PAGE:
Traditional techniques for posterior decompression of the spinal canal, whether segmentally or via laminectomy, include mechanical bone excision via osteotome or Kerrison forceps, or via high-speed burr. Durotomy or neural injury from direct blunt trauma—soft tissue incision or rotational tearing, respectively—can occur while using these instruments. Recently, ultrasonic bone scalpels have been developed to facilitate precision bone excision while minimising soft tissue damage. These work via longitudinal oscillations of a fine blade at high frequency, facilitating precision cutting of bone through rapid sequential impacts.10 Soft tissue absorbs the impact energy of the scalpel due to its elastic nature and is left undamaged. The use of a blunt tip and the absence of any rotational force minimises the risk of soft tissue cutting and tearing that can occur with sharp Kerrison forceps and burrs. The smaller kerf size (∼0.5 mm ultrasonic scalpel vs 2–3 mm burr or osteotome) and smaller tip displacement allow for higher precision cutting and the higher cutting frequency (22 500 strokes/second vs ∼1300 repetitions/second of a burr) allows for more rapid cutting.11 The ultrasonic bone scalpel is therefore of potential use in patients undergoing challenging spinal decompression where neural injury is of increased risk, such as in the achondroplastic population. We report the use of the ultrasonic scalpel in the decompression of a challenging paediatric patient with achondroplasia.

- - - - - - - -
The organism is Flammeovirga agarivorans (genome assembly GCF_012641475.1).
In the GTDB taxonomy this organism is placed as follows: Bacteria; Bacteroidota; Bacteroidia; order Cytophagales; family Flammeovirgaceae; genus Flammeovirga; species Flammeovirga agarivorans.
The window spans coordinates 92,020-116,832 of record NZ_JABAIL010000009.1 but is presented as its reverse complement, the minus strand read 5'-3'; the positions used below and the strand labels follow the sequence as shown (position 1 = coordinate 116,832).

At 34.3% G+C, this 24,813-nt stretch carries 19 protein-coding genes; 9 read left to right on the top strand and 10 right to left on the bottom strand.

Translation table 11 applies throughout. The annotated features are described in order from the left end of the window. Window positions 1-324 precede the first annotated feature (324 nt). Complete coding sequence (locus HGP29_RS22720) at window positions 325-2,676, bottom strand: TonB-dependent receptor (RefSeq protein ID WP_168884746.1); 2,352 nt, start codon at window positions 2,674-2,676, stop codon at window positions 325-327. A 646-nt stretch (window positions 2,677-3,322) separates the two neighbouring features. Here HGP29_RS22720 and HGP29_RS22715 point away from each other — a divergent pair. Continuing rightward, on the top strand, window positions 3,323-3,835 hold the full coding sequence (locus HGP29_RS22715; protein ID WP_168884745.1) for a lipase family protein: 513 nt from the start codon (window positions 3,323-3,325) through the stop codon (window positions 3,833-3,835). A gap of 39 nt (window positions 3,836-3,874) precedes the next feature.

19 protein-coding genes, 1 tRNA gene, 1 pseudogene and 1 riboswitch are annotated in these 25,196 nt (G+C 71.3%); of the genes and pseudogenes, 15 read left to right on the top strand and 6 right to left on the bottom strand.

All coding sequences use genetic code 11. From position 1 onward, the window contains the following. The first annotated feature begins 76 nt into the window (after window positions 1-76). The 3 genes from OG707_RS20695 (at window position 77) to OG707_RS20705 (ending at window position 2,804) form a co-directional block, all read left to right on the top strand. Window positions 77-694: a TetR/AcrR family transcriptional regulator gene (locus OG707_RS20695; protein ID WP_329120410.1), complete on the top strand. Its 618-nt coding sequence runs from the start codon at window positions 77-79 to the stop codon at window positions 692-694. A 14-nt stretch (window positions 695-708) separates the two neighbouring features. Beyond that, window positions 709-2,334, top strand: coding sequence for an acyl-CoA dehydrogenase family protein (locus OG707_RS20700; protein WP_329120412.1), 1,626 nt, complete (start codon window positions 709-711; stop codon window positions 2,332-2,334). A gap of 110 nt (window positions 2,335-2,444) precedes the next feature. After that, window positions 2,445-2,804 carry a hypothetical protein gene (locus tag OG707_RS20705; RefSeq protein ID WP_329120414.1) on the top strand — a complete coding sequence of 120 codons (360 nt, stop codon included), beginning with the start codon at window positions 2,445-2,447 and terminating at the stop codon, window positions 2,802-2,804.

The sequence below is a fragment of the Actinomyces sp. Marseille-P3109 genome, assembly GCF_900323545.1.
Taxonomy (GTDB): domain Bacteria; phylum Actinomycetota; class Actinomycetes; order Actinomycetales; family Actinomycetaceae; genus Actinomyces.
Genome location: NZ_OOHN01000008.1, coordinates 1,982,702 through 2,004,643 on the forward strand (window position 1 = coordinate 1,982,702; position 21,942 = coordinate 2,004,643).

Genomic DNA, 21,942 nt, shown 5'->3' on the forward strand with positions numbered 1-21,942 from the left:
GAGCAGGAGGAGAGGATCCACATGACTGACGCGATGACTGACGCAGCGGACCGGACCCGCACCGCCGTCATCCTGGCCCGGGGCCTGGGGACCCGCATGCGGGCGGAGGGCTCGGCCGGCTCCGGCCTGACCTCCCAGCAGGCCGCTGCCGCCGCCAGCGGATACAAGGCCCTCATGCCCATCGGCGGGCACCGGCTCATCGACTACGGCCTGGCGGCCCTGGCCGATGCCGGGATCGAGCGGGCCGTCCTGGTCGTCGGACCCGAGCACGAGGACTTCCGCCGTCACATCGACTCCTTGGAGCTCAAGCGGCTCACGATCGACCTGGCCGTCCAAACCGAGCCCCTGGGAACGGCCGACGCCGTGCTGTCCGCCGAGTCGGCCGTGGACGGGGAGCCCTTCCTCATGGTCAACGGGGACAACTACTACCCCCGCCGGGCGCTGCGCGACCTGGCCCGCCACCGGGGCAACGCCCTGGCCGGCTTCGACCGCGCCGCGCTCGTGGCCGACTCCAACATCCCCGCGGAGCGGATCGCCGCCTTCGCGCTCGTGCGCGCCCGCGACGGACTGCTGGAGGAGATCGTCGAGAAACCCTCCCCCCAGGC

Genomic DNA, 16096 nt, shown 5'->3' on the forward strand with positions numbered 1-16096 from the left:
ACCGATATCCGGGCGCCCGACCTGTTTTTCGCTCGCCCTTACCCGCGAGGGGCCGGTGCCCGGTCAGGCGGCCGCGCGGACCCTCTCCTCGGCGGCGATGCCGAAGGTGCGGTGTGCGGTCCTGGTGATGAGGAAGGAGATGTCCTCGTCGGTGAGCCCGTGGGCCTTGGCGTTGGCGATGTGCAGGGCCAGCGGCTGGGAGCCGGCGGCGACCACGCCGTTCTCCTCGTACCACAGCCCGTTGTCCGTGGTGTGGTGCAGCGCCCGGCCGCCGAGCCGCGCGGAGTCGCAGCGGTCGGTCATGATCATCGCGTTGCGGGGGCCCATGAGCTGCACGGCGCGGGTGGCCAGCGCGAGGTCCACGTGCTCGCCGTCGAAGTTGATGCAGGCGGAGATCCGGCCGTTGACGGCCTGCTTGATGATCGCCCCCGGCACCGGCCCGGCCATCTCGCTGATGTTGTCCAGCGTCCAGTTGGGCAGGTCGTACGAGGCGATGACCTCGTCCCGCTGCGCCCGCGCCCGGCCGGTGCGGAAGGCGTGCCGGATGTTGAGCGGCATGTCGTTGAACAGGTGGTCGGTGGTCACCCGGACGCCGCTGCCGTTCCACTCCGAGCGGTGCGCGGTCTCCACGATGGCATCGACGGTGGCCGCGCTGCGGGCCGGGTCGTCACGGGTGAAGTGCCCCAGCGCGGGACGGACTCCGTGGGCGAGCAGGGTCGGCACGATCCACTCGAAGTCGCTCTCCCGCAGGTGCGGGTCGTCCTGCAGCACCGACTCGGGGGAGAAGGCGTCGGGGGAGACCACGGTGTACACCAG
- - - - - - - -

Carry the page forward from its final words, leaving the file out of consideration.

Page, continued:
We describe a case of a 15-year-old boy with achondroplasia who presented with 14 months of severe stenotic symptoms with bilateral leg pain, heaviness and numbness after mobilising short distances, eased on rest and sitting. This deteriorated with time, with symptoms developing after 3 min of walking, all sporting activities being stopped and subsequent increase in weight.
MRI revealed severe central canal and lateral recess stenosis at L2/3 and L3/4 (figure 1), with likely asymptomatic lateral recess stenosis at L4/5 and L5/S1. An erect radiograph demonstrated no spondylolisthesis under physiological load.